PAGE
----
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Asphalt & Concrete Services, Inc. v. Perry

Court of Special Appeals of Maryland

October 30, 2014


Eyler, Deborah S., Graeff, Reed, JJ.


Graeff, J.

Moran Perry, appellee, filed a complaint in the Circuit Court for Prince George's County, seeking compensatory damages for injuries he sustained when he was struck by a dump truck while crossing an intersection. He sued Higher Power Trucking, LLC ("Higher Power"), William H. Johnson, II, and appellant, Asphalt & Concrete Services, Inc. ("ACS"), alleging negligence and negligent hiring and supervision.[1] A jury found that Mr. Johnson's negligence in operating his vehicle was the proximate cause of Mr. Perry's injuries, that Mr. Johnson was an employee of ACS, and that ACS was negligent in hiring Mr. Johnson. It awarded Mr. Perry $529, 500 in damages.

On appeal, ACS presents four questions for our review, which we have rephrased slightly, as follows:

1. Did the circuit court err in admitting evidence of Mr. Johnson's suspended driver's license, expired vehicle registration, negative driving record, and lack of liability insurance?
2. Did the circuit court err in denying ACS's motion to dismiss Mr. Perry's initial complaint?
3. Did the circuit court abuse its discretion in permitting Mr. Perry to amend his initial complaint after the statute of limitations had expired?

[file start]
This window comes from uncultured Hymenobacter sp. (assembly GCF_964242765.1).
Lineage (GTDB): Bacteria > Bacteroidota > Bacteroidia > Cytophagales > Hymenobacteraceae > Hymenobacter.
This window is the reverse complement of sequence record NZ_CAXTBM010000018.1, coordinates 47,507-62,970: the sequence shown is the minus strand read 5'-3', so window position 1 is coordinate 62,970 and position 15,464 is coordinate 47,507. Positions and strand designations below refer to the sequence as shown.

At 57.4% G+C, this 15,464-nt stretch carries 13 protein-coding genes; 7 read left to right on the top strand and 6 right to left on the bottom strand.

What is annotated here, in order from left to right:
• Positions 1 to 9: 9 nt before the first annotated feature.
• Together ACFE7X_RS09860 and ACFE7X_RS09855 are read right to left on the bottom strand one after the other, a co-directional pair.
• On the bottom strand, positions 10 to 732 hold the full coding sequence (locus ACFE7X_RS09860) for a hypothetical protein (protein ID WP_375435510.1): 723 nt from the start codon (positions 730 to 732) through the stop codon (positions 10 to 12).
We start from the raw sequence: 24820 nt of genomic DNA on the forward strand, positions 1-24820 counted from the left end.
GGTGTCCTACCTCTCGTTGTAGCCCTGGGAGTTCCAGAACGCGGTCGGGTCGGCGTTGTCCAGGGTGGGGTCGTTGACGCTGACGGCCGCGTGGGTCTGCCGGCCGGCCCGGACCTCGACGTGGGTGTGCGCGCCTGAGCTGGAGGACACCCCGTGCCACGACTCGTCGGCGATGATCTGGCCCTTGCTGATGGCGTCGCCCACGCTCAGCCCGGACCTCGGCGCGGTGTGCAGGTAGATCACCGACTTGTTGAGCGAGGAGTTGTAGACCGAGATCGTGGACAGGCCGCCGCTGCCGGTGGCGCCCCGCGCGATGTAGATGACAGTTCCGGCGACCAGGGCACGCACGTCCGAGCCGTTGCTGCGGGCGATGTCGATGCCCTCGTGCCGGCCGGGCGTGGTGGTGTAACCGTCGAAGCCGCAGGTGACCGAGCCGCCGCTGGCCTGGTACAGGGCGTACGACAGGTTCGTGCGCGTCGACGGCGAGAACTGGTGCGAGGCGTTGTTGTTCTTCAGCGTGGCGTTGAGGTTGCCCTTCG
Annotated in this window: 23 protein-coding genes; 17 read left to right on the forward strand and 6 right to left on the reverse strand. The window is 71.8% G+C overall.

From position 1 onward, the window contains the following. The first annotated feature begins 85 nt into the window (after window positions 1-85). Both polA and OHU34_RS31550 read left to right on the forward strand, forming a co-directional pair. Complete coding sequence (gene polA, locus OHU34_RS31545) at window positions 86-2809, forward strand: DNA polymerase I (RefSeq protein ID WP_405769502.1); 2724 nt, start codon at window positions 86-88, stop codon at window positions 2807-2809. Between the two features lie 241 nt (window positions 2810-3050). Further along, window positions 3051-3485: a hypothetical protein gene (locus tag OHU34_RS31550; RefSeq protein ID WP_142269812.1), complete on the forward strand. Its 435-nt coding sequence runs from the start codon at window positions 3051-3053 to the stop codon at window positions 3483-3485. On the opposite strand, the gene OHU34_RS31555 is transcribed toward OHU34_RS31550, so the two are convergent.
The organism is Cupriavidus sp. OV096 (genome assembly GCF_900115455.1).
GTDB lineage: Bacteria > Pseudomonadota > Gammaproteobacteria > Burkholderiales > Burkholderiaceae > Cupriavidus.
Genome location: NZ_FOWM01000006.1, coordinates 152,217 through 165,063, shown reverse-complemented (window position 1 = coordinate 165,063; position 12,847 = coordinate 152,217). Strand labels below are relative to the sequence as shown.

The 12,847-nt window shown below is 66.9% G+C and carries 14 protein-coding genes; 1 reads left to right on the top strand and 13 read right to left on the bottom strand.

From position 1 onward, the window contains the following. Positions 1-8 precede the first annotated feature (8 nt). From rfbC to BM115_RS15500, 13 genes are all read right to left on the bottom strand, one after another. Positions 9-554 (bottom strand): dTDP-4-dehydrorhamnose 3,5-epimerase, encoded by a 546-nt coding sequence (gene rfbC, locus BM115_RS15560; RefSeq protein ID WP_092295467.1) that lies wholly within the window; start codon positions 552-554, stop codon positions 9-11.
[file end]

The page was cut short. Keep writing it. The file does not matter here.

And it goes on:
4. Did the court err in denying ACS's motions for judgment?

For the reasons set forth below, we answer the last three questions in the negative, but we agree with ACS that the circuit court erred in admitting evidence of Mr. Johnson's lack of insurance. Accordingly, we shall reverse the judgment of the circuit court and remand for further proceedings.


On April 11, 2012, Mr. Perry filed his initial complaint. He alleged that, on April 28, 2009, while he was walking in an intersection with the right of way, Mr. Johnson hit him with the dump truck he was driving, causing Mr. Perry "profound and painful injuries." Mr. Perry alleged that Mr. Johnson was employed by Higher Power, that ACS had hired Higher Power as its agent and/or servant, and that Higher Power was subject to ACS's direction and control.

Count I alleged negligence, asserting that ACS, Higher Power, and Mr. Johnson owed duties of care to Mr. Perry "to lawfully operate the truck in a safe and reasonable manner, " and they breached those duties by negligently operating the vehicle and by operating the vehicle "in violation of Maryland law regarding licensure and insurance." Count II alleged that ACS had negligently hired and supervised Higher Power, and it breached its duties to ensure that Higher Power "utilized properly licensed drivers without reckless propensities and that the vehicles utilized by Higher Power for the benefit of ACS were properly insured as required by law."